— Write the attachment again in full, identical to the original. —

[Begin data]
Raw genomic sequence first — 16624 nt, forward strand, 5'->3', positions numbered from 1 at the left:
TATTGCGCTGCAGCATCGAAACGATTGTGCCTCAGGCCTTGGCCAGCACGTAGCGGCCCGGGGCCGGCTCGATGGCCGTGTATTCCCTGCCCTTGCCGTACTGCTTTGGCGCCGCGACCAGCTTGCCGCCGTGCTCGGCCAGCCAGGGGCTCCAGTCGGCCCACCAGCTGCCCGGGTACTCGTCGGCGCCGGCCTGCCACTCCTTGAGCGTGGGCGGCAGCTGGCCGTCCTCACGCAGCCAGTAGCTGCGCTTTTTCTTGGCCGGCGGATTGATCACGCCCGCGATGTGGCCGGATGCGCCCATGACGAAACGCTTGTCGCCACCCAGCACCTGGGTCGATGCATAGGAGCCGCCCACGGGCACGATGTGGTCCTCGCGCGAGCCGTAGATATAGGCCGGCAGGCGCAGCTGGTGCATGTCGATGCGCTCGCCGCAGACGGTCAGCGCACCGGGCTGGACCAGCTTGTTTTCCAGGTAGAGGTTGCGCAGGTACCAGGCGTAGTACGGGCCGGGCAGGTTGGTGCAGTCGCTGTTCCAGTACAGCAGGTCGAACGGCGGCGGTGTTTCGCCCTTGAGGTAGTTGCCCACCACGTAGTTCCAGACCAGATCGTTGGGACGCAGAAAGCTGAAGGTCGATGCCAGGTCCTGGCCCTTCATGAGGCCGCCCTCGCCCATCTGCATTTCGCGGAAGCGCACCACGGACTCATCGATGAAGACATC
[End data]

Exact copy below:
Raw genomic sequence first — 16624 nt, forward strand, 5'->3', positions numbered from 1 at the left:
TATTGCGCTGCAGCATCGAAACGATTGTGCCTCAGGCCTTGGCCAGCACGTAGCGGCCCGGGGCCGGCTCGATGGCCGTGTATTCCCTGCCCTTGCCGTACTGCTTTGGCGCCGCGACCAGCTTGCCGCCGTGCTCGGCCAGCCAGGGGCTCCAGTCGGCCCACCAGCTGCCCGGGTACTCGTCGGCGCCGGCCTGCCACTCCTTGAGCGTGGGCGGCAGCTGGCCGTCCTCACGCAGCCAGTAGCTGCGCTTTTTCTTGGCCGGCGGATTGATCACGCCCGCGATGTGGCCGGATGCGCCCATGACGAAACGCTTGTCGCCACCCAGCACCTGGGTCGATGCATAGGAGCCGCCCACGGGCACGATGTGGTCCTCGCGCGAGCCGTAGATATAGGCCGGCAGGCGCAGCTGGTGCATGTCGATGCGCTCGCCGCAGACGGTCAGCGCACCGGGCTGGACCAGCTTGTTTTCCAGGTAGAGGTTGCGCAGGTACCAGGCGTAGTACGGGCCGGGCAGGTTGGTGCAGTCGCTGTTCCAGTACAGCAGGTCGAACGGCGGCGGTGTTTCGCCCTTGAGGTAGTTGCCCACCACGTAGTTCCAGACCAGATCGTTGGGACGCAGAAAGCTGAAGGTCGATGCCAGGTCCTGGCCCTTCATGAGGCCGCCCTCGCCCATCTGCATTTCGCGGAAGCGCACCACGGACTCATCGATGAAGACATC